Doctors use body
mass index (BMI) to determine if a person's weight is healthy. If your doctor
recommends that your child lose weight to control diabetes, a weight management plan
can hel. Even if your child's BMI is in the healthy range, the doctor can help you
come up with a healthy meal and exercise plan.
How Can I Help My Child?
Your emotional support is an important part of helping your child get to a healthy
weight. Overweight kids can have low self-esteem or
feel guilty. Try to stay positive and talk about being "healthy" rather than use terms
like "fat" or "thin." Help your child understand that all healthy people need to actively
manage their weight — even you.
And remember that kids pick up on parental attitudes and actions about weight and
eating — after all, you buy the food and cook the meals. By buying healthy foods
and cooking nutritious meals, you provide the tools your child needs to get to a healthy
What Else Should I Know?
Here are some common problems to watch for and discuss with your doctor:
Oversnacking. Some kids with diabetes eat too many snacks because
they or their parents worry about hypoglycemia
(low blood sugar). Keep track of the snacks in your home and how quickly they're eaten.
If you have questions about healthy snacks, talk to your doctor or a registered dietitian.
Also, talk with your child about the importance of following the diabetes meal plan.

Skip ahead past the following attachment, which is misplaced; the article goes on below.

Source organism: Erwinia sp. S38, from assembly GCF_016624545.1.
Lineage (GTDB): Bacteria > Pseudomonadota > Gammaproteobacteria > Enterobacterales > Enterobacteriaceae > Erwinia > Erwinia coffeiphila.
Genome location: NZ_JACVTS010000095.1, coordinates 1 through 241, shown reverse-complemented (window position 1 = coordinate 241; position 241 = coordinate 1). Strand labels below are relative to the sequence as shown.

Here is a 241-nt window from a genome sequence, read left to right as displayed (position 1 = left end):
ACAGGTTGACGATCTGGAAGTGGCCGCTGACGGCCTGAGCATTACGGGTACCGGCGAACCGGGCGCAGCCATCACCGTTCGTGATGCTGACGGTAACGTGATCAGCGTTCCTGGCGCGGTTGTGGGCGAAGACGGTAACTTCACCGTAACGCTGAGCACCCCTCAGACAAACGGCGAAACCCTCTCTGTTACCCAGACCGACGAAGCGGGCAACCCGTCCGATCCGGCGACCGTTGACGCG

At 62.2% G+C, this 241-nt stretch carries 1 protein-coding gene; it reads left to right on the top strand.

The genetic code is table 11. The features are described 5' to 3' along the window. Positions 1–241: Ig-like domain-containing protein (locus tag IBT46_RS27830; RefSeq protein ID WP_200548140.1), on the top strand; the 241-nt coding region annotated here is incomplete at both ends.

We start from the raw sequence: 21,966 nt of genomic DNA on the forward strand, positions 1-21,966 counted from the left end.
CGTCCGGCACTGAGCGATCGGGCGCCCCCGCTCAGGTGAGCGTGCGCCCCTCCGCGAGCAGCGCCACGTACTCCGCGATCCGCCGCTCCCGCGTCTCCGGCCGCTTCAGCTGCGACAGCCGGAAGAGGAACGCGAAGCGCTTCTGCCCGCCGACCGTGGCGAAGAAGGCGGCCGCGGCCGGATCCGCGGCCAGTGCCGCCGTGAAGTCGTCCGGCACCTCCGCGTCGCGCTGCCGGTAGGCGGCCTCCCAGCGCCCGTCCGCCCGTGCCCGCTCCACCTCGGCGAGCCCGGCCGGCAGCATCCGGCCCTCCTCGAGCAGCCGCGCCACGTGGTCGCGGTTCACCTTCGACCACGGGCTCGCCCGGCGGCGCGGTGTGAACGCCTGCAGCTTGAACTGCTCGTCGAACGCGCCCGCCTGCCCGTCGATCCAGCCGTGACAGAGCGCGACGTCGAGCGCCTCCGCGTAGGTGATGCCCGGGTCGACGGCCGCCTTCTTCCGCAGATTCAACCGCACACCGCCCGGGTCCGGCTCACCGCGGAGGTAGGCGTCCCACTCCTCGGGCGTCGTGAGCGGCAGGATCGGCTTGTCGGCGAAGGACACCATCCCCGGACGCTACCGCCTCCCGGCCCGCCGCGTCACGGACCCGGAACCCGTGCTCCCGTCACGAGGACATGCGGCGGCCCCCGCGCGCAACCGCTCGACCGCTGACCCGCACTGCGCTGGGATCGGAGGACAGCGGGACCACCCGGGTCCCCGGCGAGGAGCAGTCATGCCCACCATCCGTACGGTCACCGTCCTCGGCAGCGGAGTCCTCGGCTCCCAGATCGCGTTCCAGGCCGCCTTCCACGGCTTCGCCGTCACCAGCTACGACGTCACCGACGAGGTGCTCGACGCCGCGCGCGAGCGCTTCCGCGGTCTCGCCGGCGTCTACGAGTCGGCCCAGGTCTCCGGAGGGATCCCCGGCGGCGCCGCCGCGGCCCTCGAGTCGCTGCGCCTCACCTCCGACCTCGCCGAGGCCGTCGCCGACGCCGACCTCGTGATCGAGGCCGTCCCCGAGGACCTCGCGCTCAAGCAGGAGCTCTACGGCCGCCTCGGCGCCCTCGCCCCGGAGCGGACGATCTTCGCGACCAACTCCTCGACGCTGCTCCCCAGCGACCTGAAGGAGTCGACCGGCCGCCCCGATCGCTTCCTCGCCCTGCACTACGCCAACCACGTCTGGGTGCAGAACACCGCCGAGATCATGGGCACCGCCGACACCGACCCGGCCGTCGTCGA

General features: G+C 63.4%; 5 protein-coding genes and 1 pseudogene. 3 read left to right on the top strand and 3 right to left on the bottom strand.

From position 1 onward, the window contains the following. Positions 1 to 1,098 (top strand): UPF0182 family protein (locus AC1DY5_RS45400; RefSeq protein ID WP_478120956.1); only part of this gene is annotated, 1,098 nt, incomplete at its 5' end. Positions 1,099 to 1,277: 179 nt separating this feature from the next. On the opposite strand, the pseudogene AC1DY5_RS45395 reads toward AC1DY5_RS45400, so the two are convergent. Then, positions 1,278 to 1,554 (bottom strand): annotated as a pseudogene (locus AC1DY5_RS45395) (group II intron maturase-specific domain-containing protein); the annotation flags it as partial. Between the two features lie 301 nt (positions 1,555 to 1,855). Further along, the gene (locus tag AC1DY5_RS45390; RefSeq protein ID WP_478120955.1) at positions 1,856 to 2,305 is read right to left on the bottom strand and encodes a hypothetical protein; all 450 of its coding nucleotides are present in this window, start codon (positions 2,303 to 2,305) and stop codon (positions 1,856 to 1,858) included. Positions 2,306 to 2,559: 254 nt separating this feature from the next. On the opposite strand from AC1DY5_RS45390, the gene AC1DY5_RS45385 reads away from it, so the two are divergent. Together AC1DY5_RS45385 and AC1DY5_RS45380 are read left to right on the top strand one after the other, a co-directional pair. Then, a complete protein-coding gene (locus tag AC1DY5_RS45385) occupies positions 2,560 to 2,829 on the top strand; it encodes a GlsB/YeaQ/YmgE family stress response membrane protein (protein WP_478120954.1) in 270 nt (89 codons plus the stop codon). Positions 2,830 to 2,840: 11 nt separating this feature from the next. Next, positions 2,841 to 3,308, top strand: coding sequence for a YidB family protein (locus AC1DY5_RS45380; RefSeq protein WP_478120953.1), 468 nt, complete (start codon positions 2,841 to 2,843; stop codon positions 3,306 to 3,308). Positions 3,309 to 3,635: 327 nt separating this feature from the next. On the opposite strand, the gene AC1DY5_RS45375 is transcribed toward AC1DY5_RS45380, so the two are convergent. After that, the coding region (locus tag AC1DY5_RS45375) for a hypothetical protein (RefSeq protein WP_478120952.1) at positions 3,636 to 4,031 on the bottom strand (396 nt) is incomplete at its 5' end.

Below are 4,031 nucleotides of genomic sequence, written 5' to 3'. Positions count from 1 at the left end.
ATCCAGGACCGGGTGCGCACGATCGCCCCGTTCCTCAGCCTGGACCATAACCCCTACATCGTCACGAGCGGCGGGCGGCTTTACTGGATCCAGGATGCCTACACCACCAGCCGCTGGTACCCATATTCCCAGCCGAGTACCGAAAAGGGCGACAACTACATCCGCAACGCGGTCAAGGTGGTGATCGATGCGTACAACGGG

Sneaking snacks. Kids or teens may sneak extras of the candy
or sweets they're supposed to eat in moderation, which can raise blood sugar levels.
Parents may respond by giving the child higher doses of insulin. This cycle can lead
to excessive weight gain. Be sure your child understands why it's important to follow
the meal plan, and ask questions if your child's blood sugar levels seem unexplainably
Extreme dieting. Some kids with diabetes — especially teens
— may try to lose weight with fad diets or other extreme measures. These aren't
good for anyone, but they're especially unhealthy for people with diabetes because
they throw blood sugar levels off track.
Skipping insulin. Teens, in particular, sometimes skip insulin
injections to lose weight. Talk to your child about why this is a dangerous tactic
— it can lead to very high blood sugar levels and even diabetic ketoacidosis.
Teens who do this may need counseling from a mental health professional to address
an eating disorder or other body
image or emotional problem.
Exercise. Many parents worry about low blood sugars and so are
nervous about how much kids with diabetes should exercise.
But there's no need to limit physical activity. Your diabetes
health care team can help you form a plan to avoid low blood sugars through changes
in medicine or timed snacks.
By following the doctor's advice about food and exercise, your child can reach
and maintain a healthy weight. Kids who reach a healthy weight feel better and find
that diabetes management is easier. They feel like they're more in control of their
diabetes, their bodies, and their health.
For any help along the way, just ask — your diabetes health care team can
offer tips and advice on coping with weight-control challenges.